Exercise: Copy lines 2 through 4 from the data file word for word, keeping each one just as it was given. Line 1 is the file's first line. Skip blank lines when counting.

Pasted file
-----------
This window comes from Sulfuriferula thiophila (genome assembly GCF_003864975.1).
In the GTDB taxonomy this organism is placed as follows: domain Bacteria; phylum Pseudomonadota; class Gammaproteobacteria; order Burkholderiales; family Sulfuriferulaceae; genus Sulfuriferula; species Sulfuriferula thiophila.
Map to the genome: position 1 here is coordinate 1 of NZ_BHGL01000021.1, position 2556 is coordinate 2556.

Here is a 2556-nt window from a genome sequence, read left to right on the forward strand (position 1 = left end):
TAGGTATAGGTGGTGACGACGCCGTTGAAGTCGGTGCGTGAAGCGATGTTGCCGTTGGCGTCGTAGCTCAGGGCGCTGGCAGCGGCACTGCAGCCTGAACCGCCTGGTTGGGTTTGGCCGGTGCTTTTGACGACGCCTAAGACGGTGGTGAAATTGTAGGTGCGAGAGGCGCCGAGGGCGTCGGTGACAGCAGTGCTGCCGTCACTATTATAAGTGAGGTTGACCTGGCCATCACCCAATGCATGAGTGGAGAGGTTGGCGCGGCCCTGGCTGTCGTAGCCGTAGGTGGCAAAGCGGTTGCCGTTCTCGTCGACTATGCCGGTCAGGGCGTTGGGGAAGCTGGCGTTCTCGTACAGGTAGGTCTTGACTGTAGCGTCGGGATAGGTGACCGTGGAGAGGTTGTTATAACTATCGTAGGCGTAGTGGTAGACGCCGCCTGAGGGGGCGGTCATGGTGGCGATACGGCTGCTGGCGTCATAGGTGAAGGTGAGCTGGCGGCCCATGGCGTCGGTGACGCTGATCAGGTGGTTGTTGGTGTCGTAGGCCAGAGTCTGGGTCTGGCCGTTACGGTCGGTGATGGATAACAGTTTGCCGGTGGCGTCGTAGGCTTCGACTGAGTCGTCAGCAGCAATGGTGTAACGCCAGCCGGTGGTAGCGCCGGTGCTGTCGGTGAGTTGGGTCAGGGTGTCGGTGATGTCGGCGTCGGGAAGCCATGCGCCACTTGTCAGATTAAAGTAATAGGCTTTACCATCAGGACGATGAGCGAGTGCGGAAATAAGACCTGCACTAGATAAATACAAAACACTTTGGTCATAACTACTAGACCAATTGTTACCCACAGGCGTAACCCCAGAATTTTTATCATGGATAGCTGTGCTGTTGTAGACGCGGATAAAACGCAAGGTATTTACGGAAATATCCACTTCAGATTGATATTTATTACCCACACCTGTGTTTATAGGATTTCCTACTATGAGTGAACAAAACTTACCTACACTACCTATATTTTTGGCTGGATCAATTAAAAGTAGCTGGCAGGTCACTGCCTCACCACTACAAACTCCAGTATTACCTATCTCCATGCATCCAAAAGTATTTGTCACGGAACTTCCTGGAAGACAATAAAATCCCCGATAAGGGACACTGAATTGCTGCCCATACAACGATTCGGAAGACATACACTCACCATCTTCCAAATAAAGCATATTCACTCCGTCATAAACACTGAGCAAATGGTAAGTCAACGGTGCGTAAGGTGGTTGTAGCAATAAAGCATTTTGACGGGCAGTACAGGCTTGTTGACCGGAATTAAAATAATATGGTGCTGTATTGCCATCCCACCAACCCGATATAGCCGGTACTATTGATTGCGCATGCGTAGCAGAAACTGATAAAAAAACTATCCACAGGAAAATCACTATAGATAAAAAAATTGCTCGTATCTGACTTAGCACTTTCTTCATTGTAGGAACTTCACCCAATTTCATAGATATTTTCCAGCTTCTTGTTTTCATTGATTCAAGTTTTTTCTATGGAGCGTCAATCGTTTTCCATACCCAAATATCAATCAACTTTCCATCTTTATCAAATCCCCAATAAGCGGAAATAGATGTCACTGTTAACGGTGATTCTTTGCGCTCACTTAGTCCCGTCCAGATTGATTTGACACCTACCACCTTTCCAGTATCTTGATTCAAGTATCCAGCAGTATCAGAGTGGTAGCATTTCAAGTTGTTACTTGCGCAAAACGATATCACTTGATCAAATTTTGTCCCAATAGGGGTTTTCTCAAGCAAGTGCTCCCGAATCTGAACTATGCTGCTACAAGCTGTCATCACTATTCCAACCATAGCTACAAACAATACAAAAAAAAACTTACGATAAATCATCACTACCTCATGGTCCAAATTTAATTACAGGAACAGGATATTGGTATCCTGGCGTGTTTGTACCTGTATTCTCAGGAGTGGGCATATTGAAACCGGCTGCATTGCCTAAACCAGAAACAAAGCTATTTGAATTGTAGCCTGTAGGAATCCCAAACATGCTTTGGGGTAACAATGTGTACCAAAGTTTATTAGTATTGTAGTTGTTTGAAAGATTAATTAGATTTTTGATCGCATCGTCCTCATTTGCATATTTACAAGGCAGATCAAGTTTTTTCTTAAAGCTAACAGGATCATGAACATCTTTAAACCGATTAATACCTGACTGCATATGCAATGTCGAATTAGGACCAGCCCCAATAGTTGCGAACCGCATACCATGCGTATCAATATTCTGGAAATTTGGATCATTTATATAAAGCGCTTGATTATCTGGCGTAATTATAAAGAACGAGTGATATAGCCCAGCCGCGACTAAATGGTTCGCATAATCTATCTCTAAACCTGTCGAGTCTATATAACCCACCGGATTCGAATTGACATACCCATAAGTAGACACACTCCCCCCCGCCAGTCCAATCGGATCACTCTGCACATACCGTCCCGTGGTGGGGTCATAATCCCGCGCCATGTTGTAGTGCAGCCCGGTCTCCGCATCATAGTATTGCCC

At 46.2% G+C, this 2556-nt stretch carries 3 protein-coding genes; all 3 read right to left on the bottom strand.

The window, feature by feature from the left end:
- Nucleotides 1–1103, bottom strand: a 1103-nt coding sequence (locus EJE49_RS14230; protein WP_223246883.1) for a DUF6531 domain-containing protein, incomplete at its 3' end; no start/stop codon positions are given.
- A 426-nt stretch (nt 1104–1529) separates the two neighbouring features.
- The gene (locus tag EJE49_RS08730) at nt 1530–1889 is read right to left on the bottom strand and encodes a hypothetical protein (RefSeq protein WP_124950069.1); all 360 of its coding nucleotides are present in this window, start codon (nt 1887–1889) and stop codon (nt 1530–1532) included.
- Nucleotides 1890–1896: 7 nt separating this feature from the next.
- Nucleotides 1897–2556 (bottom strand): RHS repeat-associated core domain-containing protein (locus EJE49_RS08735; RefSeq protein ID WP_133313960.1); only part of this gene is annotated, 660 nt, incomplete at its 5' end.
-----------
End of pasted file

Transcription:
In the GTDB taxonomy this organism is placed as follows: domain Bacteria; phylum Pseudomonadota; class Gammaproteobacteria; order Burkholderiales; family Sulfuriferulaceae; genus Sulfuriferula; species Sulfuriferula thiophila.
Map to the genome: position 1 here is coordinate 1 of NZ_BHGL01000021.1, position 2556 is coordinate 2556.

Here is a 2556-nt window from a genome sequence, read left to right on the forward strand (position 1 = left end):